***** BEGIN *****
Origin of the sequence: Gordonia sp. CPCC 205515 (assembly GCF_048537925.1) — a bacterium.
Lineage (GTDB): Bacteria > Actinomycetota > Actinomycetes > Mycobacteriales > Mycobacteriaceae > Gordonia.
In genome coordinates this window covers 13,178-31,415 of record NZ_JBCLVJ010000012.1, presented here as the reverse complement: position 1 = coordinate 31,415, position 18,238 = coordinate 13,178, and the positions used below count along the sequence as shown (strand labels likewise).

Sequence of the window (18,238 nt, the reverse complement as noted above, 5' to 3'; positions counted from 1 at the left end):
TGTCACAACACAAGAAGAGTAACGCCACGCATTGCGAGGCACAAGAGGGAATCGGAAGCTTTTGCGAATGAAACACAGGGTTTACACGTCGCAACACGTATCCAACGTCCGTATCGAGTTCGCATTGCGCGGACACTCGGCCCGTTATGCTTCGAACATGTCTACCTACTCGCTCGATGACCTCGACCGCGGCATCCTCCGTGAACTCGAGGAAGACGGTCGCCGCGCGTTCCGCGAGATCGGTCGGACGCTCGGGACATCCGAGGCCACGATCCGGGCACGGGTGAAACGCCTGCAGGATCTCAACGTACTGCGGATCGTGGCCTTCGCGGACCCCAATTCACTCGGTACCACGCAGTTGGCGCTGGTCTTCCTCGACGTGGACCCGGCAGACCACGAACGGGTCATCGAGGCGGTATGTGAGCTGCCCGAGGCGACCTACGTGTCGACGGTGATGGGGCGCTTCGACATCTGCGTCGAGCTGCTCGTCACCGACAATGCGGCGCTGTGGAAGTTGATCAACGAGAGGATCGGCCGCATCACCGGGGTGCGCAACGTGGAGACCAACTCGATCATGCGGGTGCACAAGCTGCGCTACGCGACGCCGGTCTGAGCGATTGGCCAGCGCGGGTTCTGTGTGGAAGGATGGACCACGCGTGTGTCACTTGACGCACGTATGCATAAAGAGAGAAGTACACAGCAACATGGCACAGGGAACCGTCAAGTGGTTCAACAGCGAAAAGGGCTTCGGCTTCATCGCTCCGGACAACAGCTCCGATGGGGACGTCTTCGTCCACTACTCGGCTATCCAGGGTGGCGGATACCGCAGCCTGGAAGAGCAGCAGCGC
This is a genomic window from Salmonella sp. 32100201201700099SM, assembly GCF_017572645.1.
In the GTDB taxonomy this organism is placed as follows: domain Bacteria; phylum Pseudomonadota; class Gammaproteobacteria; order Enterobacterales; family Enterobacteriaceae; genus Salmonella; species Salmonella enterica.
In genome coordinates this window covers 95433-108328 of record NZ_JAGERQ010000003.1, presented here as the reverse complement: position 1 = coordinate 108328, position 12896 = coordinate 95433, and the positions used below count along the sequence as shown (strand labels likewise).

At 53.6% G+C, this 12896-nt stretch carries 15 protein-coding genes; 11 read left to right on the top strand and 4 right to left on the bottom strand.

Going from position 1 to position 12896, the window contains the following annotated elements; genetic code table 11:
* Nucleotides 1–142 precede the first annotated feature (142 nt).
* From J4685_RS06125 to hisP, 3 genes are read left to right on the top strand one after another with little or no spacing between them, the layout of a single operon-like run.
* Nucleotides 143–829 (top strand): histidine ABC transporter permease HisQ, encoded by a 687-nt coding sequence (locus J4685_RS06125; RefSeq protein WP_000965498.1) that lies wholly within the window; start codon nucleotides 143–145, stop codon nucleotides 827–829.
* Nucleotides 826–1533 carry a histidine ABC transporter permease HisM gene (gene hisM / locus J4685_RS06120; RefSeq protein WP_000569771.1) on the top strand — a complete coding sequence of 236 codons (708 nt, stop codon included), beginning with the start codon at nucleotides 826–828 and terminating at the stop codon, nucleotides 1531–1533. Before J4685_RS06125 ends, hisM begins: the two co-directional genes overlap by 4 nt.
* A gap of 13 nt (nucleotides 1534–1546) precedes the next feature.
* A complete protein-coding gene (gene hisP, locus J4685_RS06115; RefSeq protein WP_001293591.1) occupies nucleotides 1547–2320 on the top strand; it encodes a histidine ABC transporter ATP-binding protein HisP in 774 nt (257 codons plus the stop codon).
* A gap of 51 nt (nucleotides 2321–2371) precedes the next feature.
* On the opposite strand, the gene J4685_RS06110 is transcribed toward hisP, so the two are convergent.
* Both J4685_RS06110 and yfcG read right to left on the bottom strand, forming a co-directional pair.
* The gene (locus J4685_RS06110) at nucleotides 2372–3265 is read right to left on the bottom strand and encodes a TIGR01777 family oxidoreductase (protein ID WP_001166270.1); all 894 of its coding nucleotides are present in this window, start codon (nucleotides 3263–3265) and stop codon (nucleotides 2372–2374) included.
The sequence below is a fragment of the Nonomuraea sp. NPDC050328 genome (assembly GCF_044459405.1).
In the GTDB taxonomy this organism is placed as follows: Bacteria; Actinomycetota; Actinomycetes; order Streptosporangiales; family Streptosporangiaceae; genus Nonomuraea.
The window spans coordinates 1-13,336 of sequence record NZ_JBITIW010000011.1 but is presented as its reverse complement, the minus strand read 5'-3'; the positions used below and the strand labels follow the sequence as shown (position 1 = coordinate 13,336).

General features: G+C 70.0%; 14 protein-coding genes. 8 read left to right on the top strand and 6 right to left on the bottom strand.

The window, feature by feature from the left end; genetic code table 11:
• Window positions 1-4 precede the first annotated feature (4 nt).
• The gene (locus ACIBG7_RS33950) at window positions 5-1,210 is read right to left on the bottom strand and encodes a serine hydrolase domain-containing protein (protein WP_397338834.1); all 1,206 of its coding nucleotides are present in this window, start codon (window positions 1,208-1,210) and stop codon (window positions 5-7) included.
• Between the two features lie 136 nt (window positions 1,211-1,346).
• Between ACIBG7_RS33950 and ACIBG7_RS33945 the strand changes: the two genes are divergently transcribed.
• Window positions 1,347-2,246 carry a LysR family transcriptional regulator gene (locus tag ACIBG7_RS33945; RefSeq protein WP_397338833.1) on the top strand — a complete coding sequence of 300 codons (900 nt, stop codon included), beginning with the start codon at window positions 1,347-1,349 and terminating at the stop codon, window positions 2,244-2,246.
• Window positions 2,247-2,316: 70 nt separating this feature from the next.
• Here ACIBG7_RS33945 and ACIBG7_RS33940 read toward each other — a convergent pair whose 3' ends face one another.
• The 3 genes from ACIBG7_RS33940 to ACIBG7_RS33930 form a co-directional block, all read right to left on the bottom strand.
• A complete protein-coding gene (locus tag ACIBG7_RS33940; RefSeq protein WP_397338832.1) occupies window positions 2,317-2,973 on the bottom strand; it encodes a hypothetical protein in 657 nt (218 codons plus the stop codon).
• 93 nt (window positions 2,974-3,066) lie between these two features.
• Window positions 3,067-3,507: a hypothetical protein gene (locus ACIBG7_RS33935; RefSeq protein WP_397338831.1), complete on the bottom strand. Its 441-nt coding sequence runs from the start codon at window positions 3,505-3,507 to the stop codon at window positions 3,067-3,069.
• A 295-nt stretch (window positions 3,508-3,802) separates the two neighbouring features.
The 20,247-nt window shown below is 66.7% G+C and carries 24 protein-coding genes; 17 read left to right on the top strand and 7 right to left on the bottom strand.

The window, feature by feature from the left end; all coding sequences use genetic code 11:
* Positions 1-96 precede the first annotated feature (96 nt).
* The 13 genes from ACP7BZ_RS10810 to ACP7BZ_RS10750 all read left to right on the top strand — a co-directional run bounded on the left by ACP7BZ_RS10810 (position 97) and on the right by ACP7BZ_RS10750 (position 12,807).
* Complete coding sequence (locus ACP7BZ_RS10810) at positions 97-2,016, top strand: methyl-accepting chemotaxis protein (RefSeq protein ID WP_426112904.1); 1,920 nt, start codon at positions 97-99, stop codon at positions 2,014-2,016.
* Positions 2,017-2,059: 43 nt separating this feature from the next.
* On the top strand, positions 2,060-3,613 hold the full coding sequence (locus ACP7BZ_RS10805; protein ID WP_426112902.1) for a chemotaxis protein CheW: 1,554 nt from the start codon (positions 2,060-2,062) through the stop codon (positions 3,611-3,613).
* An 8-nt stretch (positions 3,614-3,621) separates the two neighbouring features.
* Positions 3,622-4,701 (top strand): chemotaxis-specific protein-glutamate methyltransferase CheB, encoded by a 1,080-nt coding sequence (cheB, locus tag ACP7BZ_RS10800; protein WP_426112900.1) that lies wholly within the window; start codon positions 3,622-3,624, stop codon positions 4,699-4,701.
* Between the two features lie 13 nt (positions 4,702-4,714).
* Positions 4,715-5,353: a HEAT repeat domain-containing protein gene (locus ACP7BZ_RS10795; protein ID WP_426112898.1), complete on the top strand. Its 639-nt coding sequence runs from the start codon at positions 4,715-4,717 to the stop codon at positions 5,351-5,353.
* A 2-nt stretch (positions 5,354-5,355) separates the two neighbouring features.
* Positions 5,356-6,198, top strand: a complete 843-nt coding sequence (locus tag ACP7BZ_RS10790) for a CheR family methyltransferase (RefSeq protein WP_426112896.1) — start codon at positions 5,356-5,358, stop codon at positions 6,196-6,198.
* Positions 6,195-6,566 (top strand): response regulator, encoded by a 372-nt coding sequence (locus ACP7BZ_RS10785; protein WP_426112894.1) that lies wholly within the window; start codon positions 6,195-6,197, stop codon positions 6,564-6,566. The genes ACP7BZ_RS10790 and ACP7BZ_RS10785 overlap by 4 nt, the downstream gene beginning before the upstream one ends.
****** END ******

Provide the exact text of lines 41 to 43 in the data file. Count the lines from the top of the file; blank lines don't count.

* The 13 genes from ACP7BZ_RS10810 to ACP7BZ_RS10750 all read left to right on the top strand — a co-directional run bounded on the left by ACP7BZ_RS10810 (position 97) and on the right by ACP7BZ_RS10750 (position 12,807).
* Complete coding sequence (locus ACP7BZ_RS10810) at positions 97-2,016, top strand: methyl-accepting chemotaxis protein (RefSeq protein ID WP_426112904.1); 1,920 nt, start codon at positions 97-99, stop codon at positions 2,014-2,016.
* Positions 2,017-2,059: 43 nt separating this feature from the next.